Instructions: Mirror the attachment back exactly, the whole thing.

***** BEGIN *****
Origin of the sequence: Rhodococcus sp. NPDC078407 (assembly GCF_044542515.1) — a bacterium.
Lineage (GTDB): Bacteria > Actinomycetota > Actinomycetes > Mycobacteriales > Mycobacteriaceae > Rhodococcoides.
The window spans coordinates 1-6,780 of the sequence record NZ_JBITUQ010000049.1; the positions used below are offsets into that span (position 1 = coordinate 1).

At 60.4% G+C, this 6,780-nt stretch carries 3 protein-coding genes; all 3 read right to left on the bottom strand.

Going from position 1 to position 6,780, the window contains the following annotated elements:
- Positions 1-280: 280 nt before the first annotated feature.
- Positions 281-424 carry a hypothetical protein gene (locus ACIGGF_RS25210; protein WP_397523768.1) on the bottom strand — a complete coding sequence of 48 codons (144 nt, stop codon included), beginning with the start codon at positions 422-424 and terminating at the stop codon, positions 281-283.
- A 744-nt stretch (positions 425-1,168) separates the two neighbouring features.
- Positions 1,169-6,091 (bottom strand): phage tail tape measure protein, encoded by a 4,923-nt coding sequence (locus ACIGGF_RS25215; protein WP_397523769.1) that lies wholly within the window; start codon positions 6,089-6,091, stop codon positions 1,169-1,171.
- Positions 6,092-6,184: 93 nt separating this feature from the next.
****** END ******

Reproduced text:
Origin of the sequence: Rhodococcus sp. NPDC078407 (assembly GCF_044542515.1) — a bacterium.
Lineage (GTDB): Bacteria > Actinomycetota > Actinomycetes > Mycobacteriales > Mycobacteriaceae > Rhodococcoides.
The window spans coordinates 1-6,780 of the sequence record NZ_JBITUQ010000049.1; the positions used below are offsets into that span (position 1 = coordinate 1).

At 60.4% G+C, this 6,780-nt stretch carries 3 protein-coding genes; all 3 read right to left on the bottom strand.

Going from position 1 to position 6,780, the window contains the following annotated elements:
- Positions 1-280: 280 nt before the first annotated feature.
- Positions 281-424 carry a hypothetical protein gene (locus ACIGGF_RS25210; protein WP_397523768.1) on the bottom strand — a complete coding sequence of 48 codons (144 nt, stop codon included), beginning with the start codon at positions 422-424 and terminating at the stop codon, positions 281-283.
- A 744-nt stretch (positions 425-1,168) separates the two neighbouring features.
- Positions 1,169-6,091 (bottom strand): phage tail tape measure protein, encoded by a 4,923-nt coding sequence (locus ACIGGF_RS25215; protein WP_397523769.1) that lies wholly within the window; start codon positions 6,089-6,091, stop codon positions 1,169-1,171.
- Positions 6,092-6,184: 93 nt separating this feature from the next.